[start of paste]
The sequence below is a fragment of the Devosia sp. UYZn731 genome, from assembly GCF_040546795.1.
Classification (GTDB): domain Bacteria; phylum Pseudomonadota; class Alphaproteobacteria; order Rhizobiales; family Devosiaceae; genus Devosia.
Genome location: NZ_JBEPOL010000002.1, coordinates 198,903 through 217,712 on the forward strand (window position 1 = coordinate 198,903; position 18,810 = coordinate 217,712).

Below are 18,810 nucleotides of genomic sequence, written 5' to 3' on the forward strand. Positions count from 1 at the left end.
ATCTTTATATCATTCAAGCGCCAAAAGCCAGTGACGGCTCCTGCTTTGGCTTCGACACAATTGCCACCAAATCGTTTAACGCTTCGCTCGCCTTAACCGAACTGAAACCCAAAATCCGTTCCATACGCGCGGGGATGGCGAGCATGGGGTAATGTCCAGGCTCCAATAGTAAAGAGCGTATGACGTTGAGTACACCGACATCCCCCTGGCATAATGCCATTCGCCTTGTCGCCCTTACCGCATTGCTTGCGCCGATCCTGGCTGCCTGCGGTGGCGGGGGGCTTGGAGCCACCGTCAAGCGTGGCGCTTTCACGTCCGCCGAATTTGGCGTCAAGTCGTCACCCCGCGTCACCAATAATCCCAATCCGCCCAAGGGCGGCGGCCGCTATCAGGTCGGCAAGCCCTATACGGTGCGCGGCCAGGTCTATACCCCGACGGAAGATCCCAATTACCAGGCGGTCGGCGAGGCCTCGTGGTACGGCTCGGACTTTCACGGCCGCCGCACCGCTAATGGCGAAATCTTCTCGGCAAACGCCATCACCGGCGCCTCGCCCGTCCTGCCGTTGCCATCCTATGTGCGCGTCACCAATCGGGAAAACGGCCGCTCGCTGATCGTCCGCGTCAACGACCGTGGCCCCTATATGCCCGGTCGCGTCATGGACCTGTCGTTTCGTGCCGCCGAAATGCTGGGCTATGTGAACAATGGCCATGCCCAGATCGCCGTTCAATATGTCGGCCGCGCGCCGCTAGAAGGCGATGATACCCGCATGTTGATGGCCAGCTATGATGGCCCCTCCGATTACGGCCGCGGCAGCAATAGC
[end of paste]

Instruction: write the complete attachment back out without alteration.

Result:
The sequence below is a fragment of the Devosia sp. UYZn731 genome, from assembly GCF_040546795.1.
Classification (GTDB): domain Bacteria; phylum Pseudomonadota; class Alphaproteobacteria; order Rhizobiales; family Devosiaceae; genus Devosia.
Genome location: NZ_JBEPOL010000002.1, coordinates 198,903 through 217,712 on the forward strand (window position 1 = coordinate 198,903; position 18,810 = coordinate 217,712).

Below are 18,810 nucleotides of genomic sequence, written 5' to 3' on the forward strand. Positions count from 1 at the left end.
ATCTTTATATCATTCAAGCGCCAAAAGCCAGTGACGGCTCCTGCTTTGGCTTCGACACAATTGCCACCAAATCGTTTAACGCTTCGCTCGCCTTAACCGAACTGAAACCCAAAATCCGTTCCATACGCGCGGGGATGGCGAGCATGGGGTAATGTCCAGGCTCCAATAGTAAAGAGCGTATGACGTTGAGTACACCGACATCCCCCTGGCATAATGCCATTCGCCTTGTCGCCCTTACCGCATTGCTTGCGCCGATCCTGGCTGCCTGCGGTGGCGGGGGGCTTGGAGCCACCGTCAAGCGTGGCGCTTTCACGTCCGCCGAATTTGGCGTCAAGTCGTCACCCCGCGTCACCAATAATCCCAATCCGCCCAAGGGCGGCGGCCGCTATCAGGTCGGCAAGCCCTATACGGTGCGCGGCCAGGTCTATACCCCGACGGAAGATCCCAATTACCAGGCGGTCGGCGAGGCCTCGTGGTACGGCTCGGACTTTCACGGCCGCCGCACCGCTAATGGCGAAATCTTCTCGGCAAACGCCATCACCGGCGCCTCGCCCGTCCTGCCGTTGCCATCCTATGTGCGCGTCACCAATCGGGAAAACGGCCGCTCGCTGATCGTCCGCGTCAACGACCGTGGCCCCTATATGCCCGGTCGCGTCATGGACCTGTCGTTTCGTGCCGCCGAAATGCTGGGCTATGTGAACAATGGCCATGCCCAGATCGCCGTTCAATATGTCGGCCGCGCGCCGCTAGAAGGCGATGATACCCGCATGTTGATGGCCAGCTATGATGGCCCCTCCGATTACGGCCGCGGCAGCAATAGC